The 2021 campaign for election to two seats on the Bourne Board of Selectmen began with a bang. Incumbent Selectman James L. Potter has accused one of his challengers, Bourne Finance Committee chairwoman Mary Jane Mastrangelo, of a variety of peccadilloes, from Open Meeting Law and ethics violations to disrespecting town officials and bullying town staff.
Mr. Potter’s diatribe came at the start of the selectmen’s remote meeting Tuesday night, March 30. He made his statement during the public comment period of the meeting’s agenda, which meant that Ms. Mastrangelo, who was in attendance, could not respond to the accusations.
In an emailed response to Mr. Potter’s statement, Ms. Mastrangelo said she found “the personal attacks in public comment made by a member of the board of selectmen who is running for reelection to be troubling.”
“There is a process for charter compliance, there is a process for Open Meeting violations and there is a process for ethics violations. None of which is under the jurisdiction of the board of selectmen,” she wrote.
Mr. Potter, who also serves as chairman of the Bourne Board of Sewer Commissioners, started his statement by pointing to deep political divisions on a national scale. There is a need, he said, for “positive energy, kindness,” before he launched into his stream of allegations.
“We have a significant issue with our finance committee chair, and it extends over many years,” he said. “Previous town administration and boards allowed overreach of that chair position, and it has not been addressed.”
Mr. Potter claimed to have received an email from Town Administrator Anthony E. Schiavi stating that the administrator and town staff “have been burdened by requests from the FinCom chair to perform tasks for her.” The administrator’s email suggested that staff felt pressured to stop their tasks and respond right away.
Some of the emails were sent on Saturdays, Mr. Potter said, and demanded immediate staff action.
“This is bullying, and this is a rogue chair,” he said, adding that Mr. Schiavi has called for the charter violations to stop.
Section 7-4 of the Bourne Town Charter focuses on finance committee action. It states, in part, that the finance committee “may request the town administrator to provide necessary information from any town agency and the town administrator shall promptly respond to such requests.”
In addition, the charter states that the town administrator “shall provide staff support to the finance committee in issuing its recommendations on the operating budget and capital improvement program.”
In her emailed response, Ms. Mastrangelo denounced the characterization of Mr. Potter’s charges. She said her communications to town staff note that she has a full-time paid job. Much of the volunteer work she does as chairwoman of the finance committee is done on weekends, and suggestions that she demanded immediate action “are completely false,” she said.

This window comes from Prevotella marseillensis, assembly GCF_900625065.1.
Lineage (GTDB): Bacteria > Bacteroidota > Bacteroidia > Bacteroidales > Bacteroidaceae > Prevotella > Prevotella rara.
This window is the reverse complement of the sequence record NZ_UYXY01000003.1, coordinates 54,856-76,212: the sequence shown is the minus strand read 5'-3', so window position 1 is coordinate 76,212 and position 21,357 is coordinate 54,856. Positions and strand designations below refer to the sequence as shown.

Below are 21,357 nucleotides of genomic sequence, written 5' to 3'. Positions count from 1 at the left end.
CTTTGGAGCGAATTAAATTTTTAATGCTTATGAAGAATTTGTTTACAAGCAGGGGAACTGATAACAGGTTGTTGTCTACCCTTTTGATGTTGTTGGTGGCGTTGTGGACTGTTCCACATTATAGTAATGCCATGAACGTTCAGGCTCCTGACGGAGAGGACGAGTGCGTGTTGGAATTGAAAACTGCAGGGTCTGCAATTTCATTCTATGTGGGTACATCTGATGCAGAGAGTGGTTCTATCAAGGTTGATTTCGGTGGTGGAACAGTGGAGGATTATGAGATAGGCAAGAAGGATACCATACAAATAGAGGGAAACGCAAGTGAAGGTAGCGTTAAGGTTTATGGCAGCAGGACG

“While I may send an email to staff on a Saturday, I have never demanded an immediate response,” she said.
Mr. Potter also accused Ms. Mastrangelo of overreach as finance committee chairwoman by directly contacting the town’s consultant with Tighe & Bond, a civil engineer and environmental solutions firm. Ms. Mastrangelo tasked the consultant with things that the sewer commissioners did not approve, Mr. Potter said.
By doing so, he said, Ms. Mastrangelo “had unethically put herself outside the charter.” When he wrote her to advise of the charter overreach, he said, she responded that he did not have the authority to write her on the issue.
“As chair and as contact to our consultant, I most certainly did,” he said.
Mr. Potter went on to criticize Ms. Mastrangelo for “laughing and making faces” when Mr. Schiavi spoke to the sewer commissioners about budget adjustments during the board’s meeting on March 23.
He also criticized her because her name was listed on a Cape & Islands Water Protection Board internal email. The email showed the values of funds for each town associated with the agency, he said. Mr. Potter serves as Bourne’s representative to the water protection board.
“This is an independent board,” he said of the water protection board. “It’s outrageous. We’re operating outside of ethics, outside of Open Meeting Law, outside the charter. It cannot be tolerated.”
In her emailed response, Ms. Mastrangelo said she found troubling any suggestion that she, as finance committee chairwoman, or any interested citizen should not be allowed to access information on funds received by the water protection fund. She pointed out that she is on distribution lists for many Cape Cod Commission functions and “appreciate[s] being kept in the loop on what is happening.”
“Public information is public information, and it should be shared with anyone who is interested,” she said.
Mr. Potter ended his statement by calling for the selectmen to hold either a closed-door executive session, or an open meeting, to address the violations with Ms. Mastrangelo. He mentioned the oath of office he has taken to protect the town and said, “It’s not something that I take lightly.”
“In the spirit of what’s best for all, I’m sure we can arrive at a positive resolution,” he said.
The fact that she is running against Mr. Potter in the race for one of two seats up for grabs on the board of selectmen was not lost on Ms. Mastrangelo.
“I leave it to the voters to decide who will listen to residents and businesses,” she said, “who will work for financial stability, and who is the best choice to serve on the board to make Bourne the best that it can be for both residents and businesses.”